Barneys Returns to Downtown N.Y.C. with a Gorgeous New Flagship
It feels like forever since we first heard talk of Barneys New York's re-opening a version of its original downtown New York location, and now, the luxury retailer's brand-new store is officially open.
Nestled on a stretch of city block on 7th Avenue between 16th and 17th Streets—the same locale where the company was founded in 1923—the 55,000-square-foot space designed by New York-based architectural firm Steven Harris Architects, spans five floors, and, in addition to an array of ready-to-wear, footwear, accessories, and cosmetics offerings, boasts a Blind Barber barbershop and a Freds restaurant. While Barneys New York's Madison Avenue location will remain the retailer's largest N.Y.C. store, the downtown outfit "is all about sensuality—it's a place to see and be seen," says founder Steven Harris.
Click through to take a closer look inside and check out the luxury retailer's Chelsea homecoming.
101 7th Avenue, New York, N.Y. 10011; 646.264.6400; barneys.com.
THE GROUND FLOOR
The large stainless steel columns on the main floor, made of straito marble, are inspired by the work of John McCracken, a contemporary artist who was fond of making installations using irregular spacing. The avante-garde polished brass tables are "reminiscent of Hans Arp and '40s cubist architecture," Harris says.
The heroic staircase, made of steel and plastered fiberglass, pays homage to the one at the original 1923 location in Chelsea. "It's very theatrical," Harris says. "Everybody sees you when you're walking down that stair, and you see everyone else. There's a notion of performance and spectacle." It also functions as a landmark within the space. "You always know exactly where you are by referencing it," Harris adds.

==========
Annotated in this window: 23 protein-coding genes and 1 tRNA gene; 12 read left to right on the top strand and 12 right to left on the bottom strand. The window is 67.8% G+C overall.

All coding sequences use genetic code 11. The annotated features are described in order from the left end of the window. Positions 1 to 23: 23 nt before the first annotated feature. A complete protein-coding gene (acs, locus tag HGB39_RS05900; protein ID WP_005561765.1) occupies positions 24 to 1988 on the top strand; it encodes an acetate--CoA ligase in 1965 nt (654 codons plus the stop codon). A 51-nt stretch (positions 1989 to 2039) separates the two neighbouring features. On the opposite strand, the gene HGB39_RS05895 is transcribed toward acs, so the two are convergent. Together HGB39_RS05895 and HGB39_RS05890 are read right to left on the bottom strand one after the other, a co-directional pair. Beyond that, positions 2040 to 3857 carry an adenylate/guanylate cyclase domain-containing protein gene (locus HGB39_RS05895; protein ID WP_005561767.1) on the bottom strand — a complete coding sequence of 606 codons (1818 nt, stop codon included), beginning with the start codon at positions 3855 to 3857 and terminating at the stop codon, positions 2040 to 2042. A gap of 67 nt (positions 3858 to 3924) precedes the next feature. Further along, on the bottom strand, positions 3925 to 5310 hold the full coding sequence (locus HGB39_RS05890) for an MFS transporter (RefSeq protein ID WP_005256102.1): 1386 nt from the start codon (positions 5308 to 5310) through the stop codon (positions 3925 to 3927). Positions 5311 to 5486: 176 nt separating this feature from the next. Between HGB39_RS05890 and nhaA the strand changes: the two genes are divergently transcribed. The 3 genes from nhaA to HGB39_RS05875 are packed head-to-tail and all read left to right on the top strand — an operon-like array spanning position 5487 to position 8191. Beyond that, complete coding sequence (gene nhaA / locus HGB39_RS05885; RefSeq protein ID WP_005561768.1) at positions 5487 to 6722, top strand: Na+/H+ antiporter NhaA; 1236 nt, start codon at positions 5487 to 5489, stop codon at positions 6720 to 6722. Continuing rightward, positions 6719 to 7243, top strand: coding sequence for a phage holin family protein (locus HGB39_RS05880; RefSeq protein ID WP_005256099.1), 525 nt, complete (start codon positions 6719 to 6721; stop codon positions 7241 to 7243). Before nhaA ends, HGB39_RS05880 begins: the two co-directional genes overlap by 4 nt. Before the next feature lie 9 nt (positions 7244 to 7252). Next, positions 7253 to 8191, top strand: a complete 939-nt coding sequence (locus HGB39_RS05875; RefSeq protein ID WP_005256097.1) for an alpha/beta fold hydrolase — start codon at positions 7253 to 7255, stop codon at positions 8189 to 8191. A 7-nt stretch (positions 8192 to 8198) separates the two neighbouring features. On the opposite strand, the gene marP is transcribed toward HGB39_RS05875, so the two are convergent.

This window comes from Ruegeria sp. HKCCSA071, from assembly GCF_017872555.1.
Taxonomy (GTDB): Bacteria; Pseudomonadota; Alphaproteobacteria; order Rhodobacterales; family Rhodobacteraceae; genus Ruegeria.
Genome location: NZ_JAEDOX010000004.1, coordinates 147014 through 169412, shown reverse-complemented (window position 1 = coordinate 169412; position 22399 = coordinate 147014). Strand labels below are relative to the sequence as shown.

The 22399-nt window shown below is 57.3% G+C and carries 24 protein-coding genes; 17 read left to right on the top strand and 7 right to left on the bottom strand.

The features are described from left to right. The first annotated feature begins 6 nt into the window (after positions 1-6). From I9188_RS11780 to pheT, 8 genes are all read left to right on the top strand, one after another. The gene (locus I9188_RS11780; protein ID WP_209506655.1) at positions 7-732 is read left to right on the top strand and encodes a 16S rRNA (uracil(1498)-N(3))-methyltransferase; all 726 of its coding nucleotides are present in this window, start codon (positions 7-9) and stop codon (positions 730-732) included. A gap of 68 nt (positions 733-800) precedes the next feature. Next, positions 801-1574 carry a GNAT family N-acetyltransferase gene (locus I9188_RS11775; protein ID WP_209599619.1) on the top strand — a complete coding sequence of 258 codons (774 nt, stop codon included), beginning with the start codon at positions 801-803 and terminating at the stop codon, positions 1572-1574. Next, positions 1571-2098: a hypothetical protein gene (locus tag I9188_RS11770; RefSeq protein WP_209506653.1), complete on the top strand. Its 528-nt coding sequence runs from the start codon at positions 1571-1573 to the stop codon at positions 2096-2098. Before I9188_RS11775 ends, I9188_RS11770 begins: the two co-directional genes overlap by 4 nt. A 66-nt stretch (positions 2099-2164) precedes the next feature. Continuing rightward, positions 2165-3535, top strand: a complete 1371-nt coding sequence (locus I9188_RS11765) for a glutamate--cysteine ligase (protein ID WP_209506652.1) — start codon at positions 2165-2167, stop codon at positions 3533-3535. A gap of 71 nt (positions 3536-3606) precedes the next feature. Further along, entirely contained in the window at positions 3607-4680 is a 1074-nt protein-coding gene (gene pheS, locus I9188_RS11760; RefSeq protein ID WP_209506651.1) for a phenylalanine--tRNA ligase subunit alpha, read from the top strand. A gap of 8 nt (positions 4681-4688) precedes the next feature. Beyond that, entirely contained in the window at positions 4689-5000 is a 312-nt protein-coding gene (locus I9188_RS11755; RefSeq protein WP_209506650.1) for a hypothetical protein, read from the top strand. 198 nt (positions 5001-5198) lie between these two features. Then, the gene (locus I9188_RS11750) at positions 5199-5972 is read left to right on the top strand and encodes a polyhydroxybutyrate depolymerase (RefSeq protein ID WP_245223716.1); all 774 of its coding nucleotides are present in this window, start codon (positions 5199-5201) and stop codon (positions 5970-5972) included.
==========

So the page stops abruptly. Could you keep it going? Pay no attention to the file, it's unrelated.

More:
SECOND FLOOR, WOMEN'S SHOES
If you look closely, you'll notice reflections on the ceiling, which was a happy accident in Harris's design process. "Every time you rearrange the shoes on the tables, the patterns of the light on the ceiling shift," he says.
SECOND FLOOR, WOMEN'S READY-TO-WEAR
The amoeba shapes on the ceiling help feign height and define lighting. "There are very few walls on these floors, so they etch out a space," Harris says. Similar to the staircase, they also act as a map. "Each of the shapes is different, so they define one area from another," he adds.
A vibrant 36-foot mural by L.A. painter Conor Thompson is the main attraction in the restaurant, which will serve a modern Italian menu helmed by executive chef Mark Strausman. The sprawling oil painting features figurative and abstract motifs of a dinner table and a painter's palette.
THE FIFTH FLOOR
From the top floor, walls made of laminated glass feature gray, matte, and mirrored lines, enabling shoppers to see all the way across the store. "If you look closely, you can also see yourself in the mirrored slivers on the glass," Harris says.